By Dana Hedgpeth
Washington Post Staff Writer
Saturday, March 6, 2010; A12
General Motors said Friday that it will reinstate more than half the 1,100 dealerships it had planned to close, after a vigorous campaign waged by dealers against the closings.
The move comes nearly a year after the Detroit automaker said it needed to shut down as many as 2,000 dealers by October 2010 as part of a broad restructuring. In announcing an initial round of closings, GM said the move would save it about $2.5 billion annually.
Most of the dealers who were told to close filed arbitration claims against GM, and many asked their representatives on Capitol Hill to intervene. In late December, Congress passed a law that appointed the American Arbitration Association to handle the claims.
General Motors said it is sending letters to about 600 dealerships with instructions on qualifying for reinstatement. The dealers, GM officials said, will have to meet certain criteria to stay open, including having adequate financing and operating capital, as well as positive customer satisfaction reviews.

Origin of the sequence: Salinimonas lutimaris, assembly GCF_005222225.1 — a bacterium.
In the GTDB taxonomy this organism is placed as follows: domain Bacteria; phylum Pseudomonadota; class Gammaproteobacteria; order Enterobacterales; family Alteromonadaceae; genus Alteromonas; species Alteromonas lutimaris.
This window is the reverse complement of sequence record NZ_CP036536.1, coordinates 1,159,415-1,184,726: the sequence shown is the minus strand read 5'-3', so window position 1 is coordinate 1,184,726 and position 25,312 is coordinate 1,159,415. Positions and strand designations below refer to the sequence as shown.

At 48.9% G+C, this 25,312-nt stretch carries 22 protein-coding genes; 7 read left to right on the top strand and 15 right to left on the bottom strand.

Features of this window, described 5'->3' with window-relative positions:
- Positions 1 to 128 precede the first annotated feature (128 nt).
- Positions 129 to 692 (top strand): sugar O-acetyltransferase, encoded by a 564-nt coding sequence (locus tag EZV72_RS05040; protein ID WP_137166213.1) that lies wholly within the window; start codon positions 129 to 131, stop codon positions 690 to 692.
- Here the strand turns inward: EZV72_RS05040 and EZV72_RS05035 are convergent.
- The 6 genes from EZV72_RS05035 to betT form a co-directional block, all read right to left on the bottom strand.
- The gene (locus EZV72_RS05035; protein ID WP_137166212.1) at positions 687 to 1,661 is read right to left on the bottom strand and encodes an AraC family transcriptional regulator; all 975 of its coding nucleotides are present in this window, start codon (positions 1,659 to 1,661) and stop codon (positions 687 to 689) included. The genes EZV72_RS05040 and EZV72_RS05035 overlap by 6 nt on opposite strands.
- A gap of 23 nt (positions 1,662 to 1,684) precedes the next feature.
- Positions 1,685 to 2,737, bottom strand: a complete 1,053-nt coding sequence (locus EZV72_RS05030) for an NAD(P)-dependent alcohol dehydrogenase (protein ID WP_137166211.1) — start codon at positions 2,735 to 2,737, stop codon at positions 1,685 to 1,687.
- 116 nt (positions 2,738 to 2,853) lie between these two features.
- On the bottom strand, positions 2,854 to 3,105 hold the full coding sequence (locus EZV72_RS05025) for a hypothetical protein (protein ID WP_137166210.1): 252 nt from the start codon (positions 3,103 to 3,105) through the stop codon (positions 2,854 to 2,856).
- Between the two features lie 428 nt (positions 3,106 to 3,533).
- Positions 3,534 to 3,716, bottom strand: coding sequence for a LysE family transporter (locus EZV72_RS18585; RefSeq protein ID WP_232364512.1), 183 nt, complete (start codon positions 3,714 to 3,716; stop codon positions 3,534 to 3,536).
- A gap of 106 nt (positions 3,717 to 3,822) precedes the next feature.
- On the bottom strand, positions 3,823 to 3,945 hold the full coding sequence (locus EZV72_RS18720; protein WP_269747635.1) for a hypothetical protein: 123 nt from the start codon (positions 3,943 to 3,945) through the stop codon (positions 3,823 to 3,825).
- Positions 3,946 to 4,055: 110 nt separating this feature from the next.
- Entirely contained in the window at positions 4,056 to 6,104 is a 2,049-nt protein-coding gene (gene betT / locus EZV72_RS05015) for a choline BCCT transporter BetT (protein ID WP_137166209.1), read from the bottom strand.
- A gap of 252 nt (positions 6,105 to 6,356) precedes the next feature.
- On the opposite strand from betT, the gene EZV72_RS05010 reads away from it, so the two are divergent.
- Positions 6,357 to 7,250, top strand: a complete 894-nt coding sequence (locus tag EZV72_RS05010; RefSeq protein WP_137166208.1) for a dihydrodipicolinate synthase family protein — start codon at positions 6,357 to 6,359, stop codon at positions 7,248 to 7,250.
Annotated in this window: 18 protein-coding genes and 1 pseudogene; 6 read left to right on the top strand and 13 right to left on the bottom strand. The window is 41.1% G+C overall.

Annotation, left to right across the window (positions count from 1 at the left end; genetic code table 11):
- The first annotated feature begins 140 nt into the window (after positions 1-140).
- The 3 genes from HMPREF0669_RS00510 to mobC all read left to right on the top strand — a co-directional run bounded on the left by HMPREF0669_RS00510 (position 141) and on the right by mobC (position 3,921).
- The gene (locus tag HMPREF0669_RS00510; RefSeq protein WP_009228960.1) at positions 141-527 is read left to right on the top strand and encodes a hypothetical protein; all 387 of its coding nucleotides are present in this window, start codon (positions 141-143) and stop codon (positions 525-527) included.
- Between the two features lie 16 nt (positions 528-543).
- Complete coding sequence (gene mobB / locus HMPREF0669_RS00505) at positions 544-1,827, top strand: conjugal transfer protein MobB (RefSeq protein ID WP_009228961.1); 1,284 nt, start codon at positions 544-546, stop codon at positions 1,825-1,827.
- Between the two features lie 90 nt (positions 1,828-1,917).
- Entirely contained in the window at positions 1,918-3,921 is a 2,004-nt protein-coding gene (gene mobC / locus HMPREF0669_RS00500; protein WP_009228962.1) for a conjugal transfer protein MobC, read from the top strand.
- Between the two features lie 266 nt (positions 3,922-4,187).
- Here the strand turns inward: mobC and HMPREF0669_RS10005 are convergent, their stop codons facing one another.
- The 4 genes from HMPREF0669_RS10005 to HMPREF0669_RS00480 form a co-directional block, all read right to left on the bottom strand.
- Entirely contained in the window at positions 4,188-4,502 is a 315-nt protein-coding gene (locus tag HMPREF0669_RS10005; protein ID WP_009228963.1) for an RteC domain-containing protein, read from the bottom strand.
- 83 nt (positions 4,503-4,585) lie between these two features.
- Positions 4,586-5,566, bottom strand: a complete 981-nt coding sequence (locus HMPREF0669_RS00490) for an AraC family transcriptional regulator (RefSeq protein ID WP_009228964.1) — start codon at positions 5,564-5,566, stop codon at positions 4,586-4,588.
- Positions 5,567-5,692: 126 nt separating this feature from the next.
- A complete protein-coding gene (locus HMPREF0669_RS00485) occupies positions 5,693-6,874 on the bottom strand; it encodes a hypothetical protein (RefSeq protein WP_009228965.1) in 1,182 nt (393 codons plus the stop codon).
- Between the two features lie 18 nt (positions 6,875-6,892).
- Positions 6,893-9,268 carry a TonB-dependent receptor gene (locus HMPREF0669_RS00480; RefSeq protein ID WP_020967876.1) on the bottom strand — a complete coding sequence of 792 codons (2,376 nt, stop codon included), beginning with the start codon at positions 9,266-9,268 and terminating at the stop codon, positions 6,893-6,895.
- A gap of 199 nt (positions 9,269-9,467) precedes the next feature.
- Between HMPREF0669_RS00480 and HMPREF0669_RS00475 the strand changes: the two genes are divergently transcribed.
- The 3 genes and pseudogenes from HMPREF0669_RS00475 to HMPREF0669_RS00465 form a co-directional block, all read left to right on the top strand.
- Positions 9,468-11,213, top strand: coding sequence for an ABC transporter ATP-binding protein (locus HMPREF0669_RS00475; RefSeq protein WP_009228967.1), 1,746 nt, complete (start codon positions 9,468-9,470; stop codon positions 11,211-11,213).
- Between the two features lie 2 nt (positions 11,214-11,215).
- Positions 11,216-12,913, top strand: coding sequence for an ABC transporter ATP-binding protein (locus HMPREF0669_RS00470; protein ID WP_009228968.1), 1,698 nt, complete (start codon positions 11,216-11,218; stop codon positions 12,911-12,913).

"We are eager to restore relationships with our dealers and get back to doing what we do best -- selling cars and taking care of customers," Mark Reuss, president of GM North America, said in a statement. "The arbitration process creates uncertainty in the market."
He called the offers to reinstate some dealers "good for our customers, our dealers and GM."
Chrysler had targeted 789 dealerships for closing as part of its reorganization in bankruptcy protection. Chrysler officials said Friday that because its dealerships were not included as part of the newly reorganized company, those dealers' contracts with the automaker were rejected. About 400 of those Chrysler dealers have filed arbitration claims, and Chrysler said it expects the arbitration hearings to start at the end of March or early April.
The reinstatement came as relief to some dealers.
"I'm very pleased because the dealers have had their property taken from them improperly and now they're getting it back," said Jack Fitzgerald, a major car dealer in the D.C. area. "GM is doing the right thing."
Fitzgerald had three dealerships that GM had scheduled for closing. He said Friday afternoon that he didn't know whether any of those dealerships was a candidate for reinstatement.
Even with the reinstatement, some dealers who helped fight to keep dealerships open were skeptical.
"If it is sincere, then we welcome it with open hands and we really appreciate it," said Tammy Darvish of the Darcars Auto Group, which is one of the Washington area's largest auto dealers. Darvish said she worried that GM would use criteria to reinstate dealers that some wouldn't be able to meet.
"I just don't think that these dealers can take another false hope or another big letdown, both emotionally and financially," she said. "It's been such an emotional roller coaster."